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No Pain, No Gain Is Not Always the Best Policy: How to Protect Yourself from Acute and Overuse Injuries

By Maria Cuevas, DPT

The phrase, ‘no pain, no gain’ can certainly be motivating, but it isn’t always the best policy if you want to avoid acute and overuse injuries.  As the weather begins to warm up, many people rush into doing some type of outdoor activity.  It is important to know that if you’ve been sedentary during the cold winter and spring months, rushing into a sport can lead to serious injuries.

There are two types of injuries to be aware of when starting a new activity: acute and overuse.  Acute injury is usually caused by a traumatic event.  This could be spraining your ankle, dislocating your shoulder, or tearing a ligament in your knee.  Overuse injuries are different.  The most common cause of these is repetitive movement.  Overtime, these can cause micro-tears or trauma to the tendons, bones, or ligaments.  Have you ever heard of tennis elbow?  That’s a common example of an overuse injury.  Tennis elbow isn’t just caused by playing tennis.  It can also occur when someone starts gardening after long winter months indoors or weekend athletes who work at a desk all week and are just getting back into softball and baseball on the weekends.

Other examples of overuse injuries are impingement syndrome and tendonitis.  Tendonitis can occur at any joint but is very predominant in the elbow, shoulder, and knee.  All overuse injuries occur because of weak musculature surrounding a joint that is being tasked to do a repetitive action.  Overuse results in inflammation of the joint or tendon that is causing deep aching pain during movement.  If it is tendonitis-related, there will be tenderness to touch over the overused tendon.

While some people may already be predisposed to these types of injuries because of body alignment or biomechanical factors like lack of mobility, muscle imbalances, and flexibility issues.  Anyone can suffer an overuse injury in their lifetime.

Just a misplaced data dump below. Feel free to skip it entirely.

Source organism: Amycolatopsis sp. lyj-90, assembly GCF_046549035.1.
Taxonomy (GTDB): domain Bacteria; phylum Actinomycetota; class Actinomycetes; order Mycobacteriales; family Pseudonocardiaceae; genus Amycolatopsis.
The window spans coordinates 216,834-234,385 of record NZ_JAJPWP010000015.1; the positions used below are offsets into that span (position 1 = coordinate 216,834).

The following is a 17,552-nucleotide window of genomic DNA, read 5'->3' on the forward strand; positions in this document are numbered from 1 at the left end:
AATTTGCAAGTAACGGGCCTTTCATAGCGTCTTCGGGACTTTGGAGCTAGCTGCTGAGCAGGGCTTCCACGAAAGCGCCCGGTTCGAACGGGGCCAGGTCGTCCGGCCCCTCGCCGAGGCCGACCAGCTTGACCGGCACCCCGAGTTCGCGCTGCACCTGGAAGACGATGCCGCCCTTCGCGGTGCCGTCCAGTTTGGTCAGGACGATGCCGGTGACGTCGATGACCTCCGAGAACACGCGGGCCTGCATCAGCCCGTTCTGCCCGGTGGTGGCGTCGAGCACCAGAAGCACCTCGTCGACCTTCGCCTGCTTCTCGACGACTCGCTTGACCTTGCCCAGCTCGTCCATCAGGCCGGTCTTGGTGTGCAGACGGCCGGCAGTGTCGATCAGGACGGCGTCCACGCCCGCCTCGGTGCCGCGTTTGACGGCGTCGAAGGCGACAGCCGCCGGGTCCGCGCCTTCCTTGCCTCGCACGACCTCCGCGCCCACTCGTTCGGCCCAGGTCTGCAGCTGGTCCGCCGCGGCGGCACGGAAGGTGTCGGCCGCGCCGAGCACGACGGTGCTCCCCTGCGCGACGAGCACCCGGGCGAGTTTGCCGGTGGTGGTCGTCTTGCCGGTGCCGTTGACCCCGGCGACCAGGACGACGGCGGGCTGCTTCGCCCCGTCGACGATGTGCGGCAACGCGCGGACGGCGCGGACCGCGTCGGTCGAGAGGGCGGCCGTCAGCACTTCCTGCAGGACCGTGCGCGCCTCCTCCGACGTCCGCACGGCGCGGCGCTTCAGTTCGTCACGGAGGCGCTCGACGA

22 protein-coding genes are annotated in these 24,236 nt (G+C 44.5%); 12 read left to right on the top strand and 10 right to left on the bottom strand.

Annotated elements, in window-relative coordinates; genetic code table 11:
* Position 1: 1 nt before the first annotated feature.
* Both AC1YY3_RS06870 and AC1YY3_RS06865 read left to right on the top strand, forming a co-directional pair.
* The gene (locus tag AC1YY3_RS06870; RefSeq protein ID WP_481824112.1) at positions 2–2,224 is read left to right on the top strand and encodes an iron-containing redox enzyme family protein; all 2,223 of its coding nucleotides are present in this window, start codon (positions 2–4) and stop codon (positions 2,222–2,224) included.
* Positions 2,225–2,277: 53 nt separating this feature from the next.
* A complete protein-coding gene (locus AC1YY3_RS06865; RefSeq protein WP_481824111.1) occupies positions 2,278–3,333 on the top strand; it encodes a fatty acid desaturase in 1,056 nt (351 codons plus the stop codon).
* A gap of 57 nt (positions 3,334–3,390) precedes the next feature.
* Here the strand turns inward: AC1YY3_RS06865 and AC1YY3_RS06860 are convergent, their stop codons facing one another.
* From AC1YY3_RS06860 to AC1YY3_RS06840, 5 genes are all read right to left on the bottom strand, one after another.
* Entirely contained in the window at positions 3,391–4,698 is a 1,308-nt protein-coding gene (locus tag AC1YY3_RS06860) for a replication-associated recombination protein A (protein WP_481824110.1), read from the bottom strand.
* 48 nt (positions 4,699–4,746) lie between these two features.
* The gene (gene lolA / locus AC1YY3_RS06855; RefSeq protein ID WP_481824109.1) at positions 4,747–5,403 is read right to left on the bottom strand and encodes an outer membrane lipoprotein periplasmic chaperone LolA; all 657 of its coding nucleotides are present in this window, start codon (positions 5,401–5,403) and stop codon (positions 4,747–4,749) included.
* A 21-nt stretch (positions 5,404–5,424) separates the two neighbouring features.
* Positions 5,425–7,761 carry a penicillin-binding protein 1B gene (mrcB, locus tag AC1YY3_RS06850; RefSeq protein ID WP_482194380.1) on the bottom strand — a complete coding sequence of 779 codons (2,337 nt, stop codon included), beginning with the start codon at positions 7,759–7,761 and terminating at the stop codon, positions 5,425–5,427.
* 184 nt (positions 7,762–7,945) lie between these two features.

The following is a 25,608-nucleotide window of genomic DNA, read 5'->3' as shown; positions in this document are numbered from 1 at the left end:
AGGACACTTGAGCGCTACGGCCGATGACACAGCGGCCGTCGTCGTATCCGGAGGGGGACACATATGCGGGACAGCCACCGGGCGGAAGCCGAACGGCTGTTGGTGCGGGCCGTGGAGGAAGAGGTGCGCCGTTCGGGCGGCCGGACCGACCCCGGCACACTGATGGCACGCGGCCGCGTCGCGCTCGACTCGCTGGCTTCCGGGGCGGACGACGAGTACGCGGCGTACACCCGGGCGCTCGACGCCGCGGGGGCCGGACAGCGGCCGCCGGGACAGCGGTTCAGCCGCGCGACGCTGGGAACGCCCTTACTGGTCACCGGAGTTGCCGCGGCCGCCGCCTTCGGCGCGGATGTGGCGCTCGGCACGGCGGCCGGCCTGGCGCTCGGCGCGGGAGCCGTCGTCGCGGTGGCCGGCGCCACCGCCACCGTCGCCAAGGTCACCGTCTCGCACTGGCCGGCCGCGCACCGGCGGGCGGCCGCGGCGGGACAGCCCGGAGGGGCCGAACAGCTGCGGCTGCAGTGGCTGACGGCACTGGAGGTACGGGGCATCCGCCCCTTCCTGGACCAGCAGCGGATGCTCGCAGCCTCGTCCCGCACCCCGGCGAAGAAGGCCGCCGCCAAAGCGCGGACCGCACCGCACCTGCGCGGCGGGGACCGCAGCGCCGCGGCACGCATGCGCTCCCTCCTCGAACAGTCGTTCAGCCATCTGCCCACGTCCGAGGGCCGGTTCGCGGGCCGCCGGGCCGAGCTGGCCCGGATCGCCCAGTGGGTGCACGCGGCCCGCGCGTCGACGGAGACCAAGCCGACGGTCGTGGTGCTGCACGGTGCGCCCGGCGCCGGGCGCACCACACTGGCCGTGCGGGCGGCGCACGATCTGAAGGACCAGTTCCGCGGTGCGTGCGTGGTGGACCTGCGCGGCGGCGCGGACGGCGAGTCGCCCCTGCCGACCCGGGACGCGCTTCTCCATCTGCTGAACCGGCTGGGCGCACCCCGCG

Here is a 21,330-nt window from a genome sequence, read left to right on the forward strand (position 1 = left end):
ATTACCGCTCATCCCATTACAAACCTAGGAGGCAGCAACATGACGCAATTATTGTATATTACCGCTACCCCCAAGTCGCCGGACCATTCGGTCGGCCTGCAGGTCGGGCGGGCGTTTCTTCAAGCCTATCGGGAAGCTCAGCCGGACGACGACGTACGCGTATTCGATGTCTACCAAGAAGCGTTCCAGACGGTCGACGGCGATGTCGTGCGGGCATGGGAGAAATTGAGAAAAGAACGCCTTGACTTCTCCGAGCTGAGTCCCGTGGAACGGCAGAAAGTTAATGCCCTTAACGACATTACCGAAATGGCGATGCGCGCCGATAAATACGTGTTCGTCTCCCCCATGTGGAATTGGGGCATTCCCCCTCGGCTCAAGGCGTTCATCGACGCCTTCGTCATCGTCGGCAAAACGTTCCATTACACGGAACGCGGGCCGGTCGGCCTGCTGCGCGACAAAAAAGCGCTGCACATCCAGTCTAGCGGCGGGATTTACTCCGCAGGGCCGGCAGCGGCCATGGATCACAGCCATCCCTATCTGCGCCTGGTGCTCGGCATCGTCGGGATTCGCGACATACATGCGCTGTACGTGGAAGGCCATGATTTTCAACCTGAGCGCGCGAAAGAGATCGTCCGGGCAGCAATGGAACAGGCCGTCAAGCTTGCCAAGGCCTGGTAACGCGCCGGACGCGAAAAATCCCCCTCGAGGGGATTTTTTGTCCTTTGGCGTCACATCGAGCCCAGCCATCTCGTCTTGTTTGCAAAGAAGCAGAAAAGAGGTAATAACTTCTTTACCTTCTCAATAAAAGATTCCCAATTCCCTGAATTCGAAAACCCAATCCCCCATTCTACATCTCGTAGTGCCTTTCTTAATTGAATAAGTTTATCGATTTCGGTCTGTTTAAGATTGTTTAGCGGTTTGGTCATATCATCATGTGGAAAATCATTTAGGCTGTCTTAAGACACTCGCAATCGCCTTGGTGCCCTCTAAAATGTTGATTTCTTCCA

There are ways to prevent these injuries.   Here are a few tips to follow:

  1. Don’t skip your warm-ups!

                -Warm-up properly before an activity.

-Give yourself enough time to stretch.

-Know the correct stretches to perform to properly warm up your joints, muscles, and tendons before activity.

-This will help increase the blood flow throughout your body.

  1. Know your boundaries!

                -Don’t go all out on your first day.

                -Gradually increase the intensity of your workouts week by week.

                -Allow enough time for your body to recover

  1. If you are having new pain, use the RICE Method

                -Rest, Ice, Compress, and Elevate on any areas that feel sore or are inflamed.

-Apply ice for at least 10 to 15 minutes after you complete an activity

Lastly, if you are having any pain or are suffering from an injury, don’t wait until it’s too late to get help.   Sometimes, ‘No pain, no gain’ is not always the motto to follow.  Playing through a sprain or a strain can lead to more serious issues and prolong the recovery phase of treatment.  The physical therapists at Loudoun Sports Therapy Center will work one on one with you to design a treatment plan that helps you meet your goals.  Call us TODAY to speak to a member of our team: 703-450-4300.